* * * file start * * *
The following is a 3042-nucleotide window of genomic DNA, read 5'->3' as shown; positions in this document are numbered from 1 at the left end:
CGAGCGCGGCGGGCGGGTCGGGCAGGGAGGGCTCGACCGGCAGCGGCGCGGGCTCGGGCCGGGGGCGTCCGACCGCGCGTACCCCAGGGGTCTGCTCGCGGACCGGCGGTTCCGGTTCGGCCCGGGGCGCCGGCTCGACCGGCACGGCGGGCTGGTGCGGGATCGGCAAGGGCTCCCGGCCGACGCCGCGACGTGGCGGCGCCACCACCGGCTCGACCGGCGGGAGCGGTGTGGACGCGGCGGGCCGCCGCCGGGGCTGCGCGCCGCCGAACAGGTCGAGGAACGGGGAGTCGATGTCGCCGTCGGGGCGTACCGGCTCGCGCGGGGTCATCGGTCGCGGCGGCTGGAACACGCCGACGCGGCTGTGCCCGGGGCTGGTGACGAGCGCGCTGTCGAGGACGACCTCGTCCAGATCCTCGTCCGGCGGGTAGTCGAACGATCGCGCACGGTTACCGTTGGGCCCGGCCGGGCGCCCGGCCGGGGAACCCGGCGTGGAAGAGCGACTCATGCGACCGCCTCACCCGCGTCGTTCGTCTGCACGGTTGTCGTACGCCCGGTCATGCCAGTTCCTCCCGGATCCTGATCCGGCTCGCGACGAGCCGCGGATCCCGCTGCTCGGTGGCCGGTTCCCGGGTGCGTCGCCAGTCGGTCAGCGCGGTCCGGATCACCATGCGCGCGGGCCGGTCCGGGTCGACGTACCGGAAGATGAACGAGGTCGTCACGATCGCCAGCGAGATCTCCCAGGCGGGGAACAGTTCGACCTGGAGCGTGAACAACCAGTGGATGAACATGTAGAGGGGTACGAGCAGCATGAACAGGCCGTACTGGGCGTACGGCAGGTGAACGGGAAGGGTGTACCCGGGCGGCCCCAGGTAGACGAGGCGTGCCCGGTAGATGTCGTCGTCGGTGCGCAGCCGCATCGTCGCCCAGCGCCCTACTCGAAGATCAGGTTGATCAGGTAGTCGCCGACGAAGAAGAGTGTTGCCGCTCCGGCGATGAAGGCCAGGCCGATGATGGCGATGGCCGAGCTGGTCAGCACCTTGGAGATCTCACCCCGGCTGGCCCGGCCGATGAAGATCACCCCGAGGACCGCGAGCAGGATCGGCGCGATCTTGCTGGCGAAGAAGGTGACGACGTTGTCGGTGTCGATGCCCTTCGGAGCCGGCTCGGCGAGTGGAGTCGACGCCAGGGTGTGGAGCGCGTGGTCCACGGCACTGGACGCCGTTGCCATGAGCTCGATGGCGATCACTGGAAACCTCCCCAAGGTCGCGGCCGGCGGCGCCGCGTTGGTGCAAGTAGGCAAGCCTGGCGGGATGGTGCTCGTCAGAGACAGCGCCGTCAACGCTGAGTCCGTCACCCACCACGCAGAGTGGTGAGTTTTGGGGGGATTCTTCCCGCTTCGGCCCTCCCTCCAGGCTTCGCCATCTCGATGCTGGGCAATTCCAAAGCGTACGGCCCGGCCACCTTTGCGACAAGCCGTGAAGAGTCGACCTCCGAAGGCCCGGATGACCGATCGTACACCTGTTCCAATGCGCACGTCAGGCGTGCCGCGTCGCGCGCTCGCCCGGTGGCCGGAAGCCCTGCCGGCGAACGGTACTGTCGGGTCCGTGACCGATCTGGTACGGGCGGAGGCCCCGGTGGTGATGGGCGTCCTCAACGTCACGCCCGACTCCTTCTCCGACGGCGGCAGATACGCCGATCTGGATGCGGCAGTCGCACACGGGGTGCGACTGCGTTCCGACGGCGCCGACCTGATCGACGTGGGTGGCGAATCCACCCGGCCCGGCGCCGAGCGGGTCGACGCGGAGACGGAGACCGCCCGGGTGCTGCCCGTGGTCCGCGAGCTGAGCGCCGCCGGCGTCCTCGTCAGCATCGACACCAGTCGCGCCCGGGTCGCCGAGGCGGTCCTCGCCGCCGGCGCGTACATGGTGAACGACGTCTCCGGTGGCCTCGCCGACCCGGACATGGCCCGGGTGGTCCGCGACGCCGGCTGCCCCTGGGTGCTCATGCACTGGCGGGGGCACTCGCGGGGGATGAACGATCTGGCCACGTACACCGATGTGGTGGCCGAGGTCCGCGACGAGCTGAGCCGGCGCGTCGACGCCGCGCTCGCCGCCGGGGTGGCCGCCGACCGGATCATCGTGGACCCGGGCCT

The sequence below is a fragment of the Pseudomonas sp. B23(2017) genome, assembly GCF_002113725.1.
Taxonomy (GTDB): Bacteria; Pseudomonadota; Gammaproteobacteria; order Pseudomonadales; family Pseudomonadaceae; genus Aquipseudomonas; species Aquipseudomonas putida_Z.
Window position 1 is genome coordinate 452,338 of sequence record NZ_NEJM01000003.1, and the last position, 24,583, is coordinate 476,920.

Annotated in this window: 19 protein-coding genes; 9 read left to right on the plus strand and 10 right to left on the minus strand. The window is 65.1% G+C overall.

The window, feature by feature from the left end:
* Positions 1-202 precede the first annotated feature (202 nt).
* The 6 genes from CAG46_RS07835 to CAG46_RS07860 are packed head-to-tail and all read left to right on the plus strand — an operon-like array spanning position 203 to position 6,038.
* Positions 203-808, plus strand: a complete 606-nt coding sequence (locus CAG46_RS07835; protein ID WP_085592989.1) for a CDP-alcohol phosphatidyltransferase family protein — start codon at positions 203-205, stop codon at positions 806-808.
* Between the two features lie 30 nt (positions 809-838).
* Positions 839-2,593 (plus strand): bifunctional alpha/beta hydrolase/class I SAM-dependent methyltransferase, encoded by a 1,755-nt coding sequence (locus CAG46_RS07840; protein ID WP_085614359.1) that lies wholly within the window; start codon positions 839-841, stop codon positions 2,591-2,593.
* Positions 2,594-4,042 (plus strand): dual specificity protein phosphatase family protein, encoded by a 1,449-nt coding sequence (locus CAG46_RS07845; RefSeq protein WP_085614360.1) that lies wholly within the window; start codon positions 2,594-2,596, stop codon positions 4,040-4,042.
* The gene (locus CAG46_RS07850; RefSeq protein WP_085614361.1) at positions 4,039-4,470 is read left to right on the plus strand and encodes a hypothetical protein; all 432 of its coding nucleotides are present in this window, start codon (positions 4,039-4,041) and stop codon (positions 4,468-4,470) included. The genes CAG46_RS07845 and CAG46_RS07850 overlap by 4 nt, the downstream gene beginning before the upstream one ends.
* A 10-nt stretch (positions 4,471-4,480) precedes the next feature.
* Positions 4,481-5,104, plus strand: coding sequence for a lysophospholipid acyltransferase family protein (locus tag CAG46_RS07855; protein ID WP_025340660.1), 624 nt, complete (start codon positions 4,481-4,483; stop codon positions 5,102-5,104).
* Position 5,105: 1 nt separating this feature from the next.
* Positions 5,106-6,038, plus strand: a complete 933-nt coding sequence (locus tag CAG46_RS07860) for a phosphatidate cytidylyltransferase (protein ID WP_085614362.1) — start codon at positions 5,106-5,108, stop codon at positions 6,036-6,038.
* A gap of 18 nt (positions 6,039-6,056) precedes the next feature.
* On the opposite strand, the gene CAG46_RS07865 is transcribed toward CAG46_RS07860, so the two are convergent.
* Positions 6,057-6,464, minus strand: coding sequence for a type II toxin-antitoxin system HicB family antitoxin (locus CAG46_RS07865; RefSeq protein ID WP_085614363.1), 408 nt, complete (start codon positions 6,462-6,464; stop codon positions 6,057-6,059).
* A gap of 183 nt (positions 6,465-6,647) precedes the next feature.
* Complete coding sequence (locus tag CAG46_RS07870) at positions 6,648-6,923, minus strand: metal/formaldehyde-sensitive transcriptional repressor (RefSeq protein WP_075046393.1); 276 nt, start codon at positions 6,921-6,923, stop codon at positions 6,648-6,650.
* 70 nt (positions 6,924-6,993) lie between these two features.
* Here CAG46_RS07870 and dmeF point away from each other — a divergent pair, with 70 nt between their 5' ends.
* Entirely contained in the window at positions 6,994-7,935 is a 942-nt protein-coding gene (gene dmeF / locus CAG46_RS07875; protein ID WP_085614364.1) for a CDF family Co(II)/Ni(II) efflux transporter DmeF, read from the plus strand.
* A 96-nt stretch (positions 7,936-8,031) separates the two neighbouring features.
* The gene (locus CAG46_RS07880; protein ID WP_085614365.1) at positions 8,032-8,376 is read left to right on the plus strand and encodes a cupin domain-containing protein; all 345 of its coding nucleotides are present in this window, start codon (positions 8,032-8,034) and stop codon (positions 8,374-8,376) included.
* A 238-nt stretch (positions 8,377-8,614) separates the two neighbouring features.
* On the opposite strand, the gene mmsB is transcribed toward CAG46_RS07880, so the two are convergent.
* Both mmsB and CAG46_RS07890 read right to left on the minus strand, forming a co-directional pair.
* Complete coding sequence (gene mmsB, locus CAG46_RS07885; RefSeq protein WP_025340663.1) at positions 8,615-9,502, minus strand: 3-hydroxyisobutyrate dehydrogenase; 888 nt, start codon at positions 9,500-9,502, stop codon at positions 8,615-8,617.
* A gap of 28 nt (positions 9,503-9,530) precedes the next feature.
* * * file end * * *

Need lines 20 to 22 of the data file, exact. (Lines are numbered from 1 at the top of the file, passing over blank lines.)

* On the opposite strand, the gene CAG46_RS07865 is transcribed toward CAG46_RS07860, so the two are convergent.
* Positions 6,057-6,464, minus strand: coding sequence for a type II toxin-antitoxin system HicB family antitoxin (locus CAG46_RS07865; RefSeq protein ID WP_085614363.1), 408 nt, complete (start codon positions 6,462-6,464; stop codon positions 6,057-6,059).
* A gap of 183 nt (positions 6,465-6,647) precedes the next feature.